In the U.S., Android’s marketshare is on the wane, while the iPhone’s marketshare continues to grow. Japan has become Apple’s fastest-growing region, topping China and other developed countries in Asia. What do the Japanese know about the iPhone that owners of Android smartphones do not?
The Brand Name Game
Japanese are notorious for a long existing love affair with quality brands, and don’t care where they originate (unless it’s technology from Korea).
Apple’s iPhone is a name brand that competes for marketshare leader position with iPhone in the U.S. Why?
It’s all about the brand. Style conscious Japanese smartphone owners are less concerned about product specifications and price than they are becoming a part of the iPhone ecosystem.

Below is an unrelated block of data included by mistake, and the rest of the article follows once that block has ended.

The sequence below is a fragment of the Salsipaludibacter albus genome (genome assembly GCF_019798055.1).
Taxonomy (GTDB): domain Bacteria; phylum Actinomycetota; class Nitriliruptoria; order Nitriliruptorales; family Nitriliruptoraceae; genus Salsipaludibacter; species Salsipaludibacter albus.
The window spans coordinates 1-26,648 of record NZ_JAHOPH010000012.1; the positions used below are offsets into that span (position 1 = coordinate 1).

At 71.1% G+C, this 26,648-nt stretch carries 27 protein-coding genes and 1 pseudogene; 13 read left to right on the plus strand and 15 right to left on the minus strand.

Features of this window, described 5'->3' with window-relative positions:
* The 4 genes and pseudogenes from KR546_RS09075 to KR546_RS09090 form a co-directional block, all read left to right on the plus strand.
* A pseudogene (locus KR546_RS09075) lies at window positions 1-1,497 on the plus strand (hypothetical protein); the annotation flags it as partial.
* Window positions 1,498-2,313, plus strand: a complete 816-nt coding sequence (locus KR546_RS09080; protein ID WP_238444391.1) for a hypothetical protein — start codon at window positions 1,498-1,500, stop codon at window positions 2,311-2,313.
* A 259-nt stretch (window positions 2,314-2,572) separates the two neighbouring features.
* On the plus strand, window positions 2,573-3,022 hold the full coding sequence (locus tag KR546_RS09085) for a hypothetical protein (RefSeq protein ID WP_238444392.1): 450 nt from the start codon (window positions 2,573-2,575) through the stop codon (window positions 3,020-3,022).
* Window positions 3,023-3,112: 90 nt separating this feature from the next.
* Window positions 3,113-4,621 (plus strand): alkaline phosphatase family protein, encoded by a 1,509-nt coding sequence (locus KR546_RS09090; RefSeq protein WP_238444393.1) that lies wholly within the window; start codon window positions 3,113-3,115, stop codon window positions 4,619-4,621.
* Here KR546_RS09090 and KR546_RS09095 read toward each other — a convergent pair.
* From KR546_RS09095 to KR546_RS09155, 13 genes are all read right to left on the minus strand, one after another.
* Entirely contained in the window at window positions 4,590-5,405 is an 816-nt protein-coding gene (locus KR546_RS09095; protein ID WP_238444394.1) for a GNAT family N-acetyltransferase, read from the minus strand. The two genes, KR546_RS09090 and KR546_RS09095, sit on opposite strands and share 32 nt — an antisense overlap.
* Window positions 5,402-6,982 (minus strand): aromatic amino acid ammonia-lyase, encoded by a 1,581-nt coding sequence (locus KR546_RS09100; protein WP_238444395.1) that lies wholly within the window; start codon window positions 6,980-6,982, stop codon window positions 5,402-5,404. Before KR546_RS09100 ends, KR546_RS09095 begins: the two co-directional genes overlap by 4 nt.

The iPhone achieved desired brand status and a large marketshare despite the fact that Japan’s largest cellphone company, DoCoMo, waited until late this year to sell the iPhone.
Japan is the fourth largest smartphone market in the world, trailing only China, U.S., and India, but their smartphone sales mirror the U.S. postpaid market where phones are sold with multiyear contracts.
In many other countries, especially China, India, and elsewhere, cellphones have to be paid for upfront, and the iPhone’s higher price keeps marketshare numbers down. That model is changing, though, as carriers in both countries have announced plans or implemented plans to offer iPhones with a multi-year contract.
Discriminating smartphone buyers fall into two categories. The first is where low price matters the most. The second is where higher quality and capability is worth the difference in price.
In markets throughout the world where barriers to purchasing a quality smartphone are lowered, the iPhone’s marketshare increases. Japanese iPhone customers are well educated, affluent, and discriminating in their purchases– and they know what U.S. iPhone customers know– brand matters. Security matters. Value matters. Usability matters. All that’s required is to reduce barriers to price and the iPhone’s marketshare grows.